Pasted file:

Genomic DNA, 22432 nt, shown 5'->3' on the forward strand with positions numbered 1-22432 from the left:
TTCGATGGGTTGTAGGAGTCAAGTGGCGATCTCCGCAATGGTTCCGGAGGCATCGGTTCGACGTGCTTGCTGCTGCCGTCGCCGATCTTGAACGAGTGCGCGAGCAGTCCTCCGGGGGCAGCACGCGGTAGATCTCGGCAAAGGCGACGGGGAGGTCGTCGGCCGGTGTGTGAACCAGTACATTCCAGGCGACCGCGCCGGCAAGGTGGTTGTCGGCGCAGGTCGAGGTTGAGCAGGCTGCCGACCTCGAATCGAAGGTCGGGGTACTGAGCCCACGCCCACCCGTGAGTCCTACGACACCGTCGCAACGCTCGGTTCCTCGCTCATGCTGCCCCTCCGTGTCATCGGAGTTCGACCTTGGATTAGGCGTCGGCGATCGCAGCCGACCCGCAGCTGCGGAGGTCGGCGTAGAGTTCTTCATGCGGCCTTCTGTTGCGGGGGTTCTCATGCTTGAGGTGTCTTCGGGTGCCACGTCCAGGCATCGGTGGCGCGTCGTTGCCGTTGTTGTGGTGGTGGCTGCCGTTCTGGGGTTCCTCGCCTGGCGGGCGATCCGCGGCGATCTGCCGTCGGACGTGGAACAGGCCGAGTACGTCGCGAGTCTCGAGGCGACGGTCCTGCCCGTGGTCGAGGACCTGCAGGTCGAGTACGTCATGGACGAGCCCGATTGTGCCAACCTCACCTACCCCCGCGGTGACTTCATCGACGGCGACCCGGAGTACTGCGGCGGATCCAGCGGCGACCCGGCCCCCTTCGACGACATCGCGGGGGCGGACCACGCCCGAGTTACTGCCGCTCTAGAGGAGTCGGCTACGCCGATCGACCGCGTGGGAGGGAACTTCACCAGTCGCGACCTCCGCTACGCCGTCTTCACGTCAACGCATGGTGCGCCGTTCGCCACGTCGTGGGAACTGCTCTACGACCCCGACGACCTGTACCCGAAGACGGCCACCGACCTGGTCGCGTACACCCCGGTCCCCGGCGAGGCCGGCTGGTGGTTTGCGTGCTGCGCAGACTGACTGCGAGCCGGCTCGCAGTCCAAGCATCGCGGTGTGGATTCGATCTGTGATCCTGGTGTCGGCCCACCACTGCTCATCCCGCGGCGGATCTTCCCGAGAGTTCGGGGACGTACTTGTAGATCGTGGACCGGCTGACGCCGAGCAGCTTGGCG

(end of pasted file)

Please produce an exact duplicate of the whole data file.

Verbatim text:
Genomic DNA, 22432 nt, shown 5'->3' on the forward strand with positions numbered 1-22432 from the left:
TTCGATGGGTTGTAGGAGTCAAGTGGCGATCTCCGCAATGGTTCCGGAGGCATCGGTTCGACGTGCTTGCTGCTGCCGTCGCCGATCTTGAACGAGTGCGCGAGCAGTCCTCCGGGGGCAGCACGCGGTAGATCTCGGCAAAGGCGACGGGGAGGTCGTCGGCCGGTGTGTGAACCAGTACATTCCAGGCGACCGCGCCGGCAAGGTGGTTGTCGGCGCAGGTCGAGGTTGAGCAGGCTGCCGACCTCGAATCGAAGGTCGGGGTACTGAGCCCACGCCCACCCGTGAGTCCTACGACACCGTCGCAACGCTCGGTTCCTCGCTCATGCTGCCCCTCCGTGTCATCGGAGTTCGACCTTGGATTAGGCGTCGGCGATCGCAGCCGACCCGCAGCTGCGGAGGTCGGCGTAGAGTTCTTCATGCGGCCTTCTGTTGCGGGGGTTCTCATGCTTGAGGTGTCTTCGGGTGCCACGTCCAGGCATCGGTGGCGCGTCGTTGCCGTTGTTGTGGTGGTGGCTGCCGTTCTGGGGTTCCTCGCCTGGCGGGCGATCCGCGGCGATCTGCCGTCGGACGTGGAACAGGCCGAGTACGTCGCGAGTCTCGAGGCGACGGTCCTGCCCGTGGTCGAGGACCTGCAGGTCGAGTACGTCATGGACGAGCCCGATTGTGCCAACCTCACCTACCCCCGCGGTGACTTCATCGACGGCGACCCGGAGTACTGCGGCGGATCCAGCGGCGACCCGGCCCCCTTCGACGACATCGCGGGGGCGGACCACGCCCGAGTTACTGCCGCTCTAGAGGAGTCGGCTACGCCGATCGACCGCGTGGGAGGGAACTTCACCAGTCGCGACCTCCGCTACGCCGTCTTCACGTCAACGCATGGTGCGCCGTTCGCCACGTCGTGGGAACTGCTCTACGACCCCGACGACCTGTACCCGAAGACGGCCACCGACCTGGTCGCGTACACCCCGGTCCCCGGCGAGGCCGGCTGGTGGTTTGCGTGCTGCGCAGACTGACTGCGAGCCGGCTCGCAGTCCAAGCATCGCGGTGTGGATTCGATCTGTGATCCTGGTGTCGGCCCACCACTGCTCATCCCGCGGCGGATCTTCCCGAGAGTTCGGGGACGTACTTGTAGATCGTGGACCGGCTGACGCCGAGCAGCTTGGCG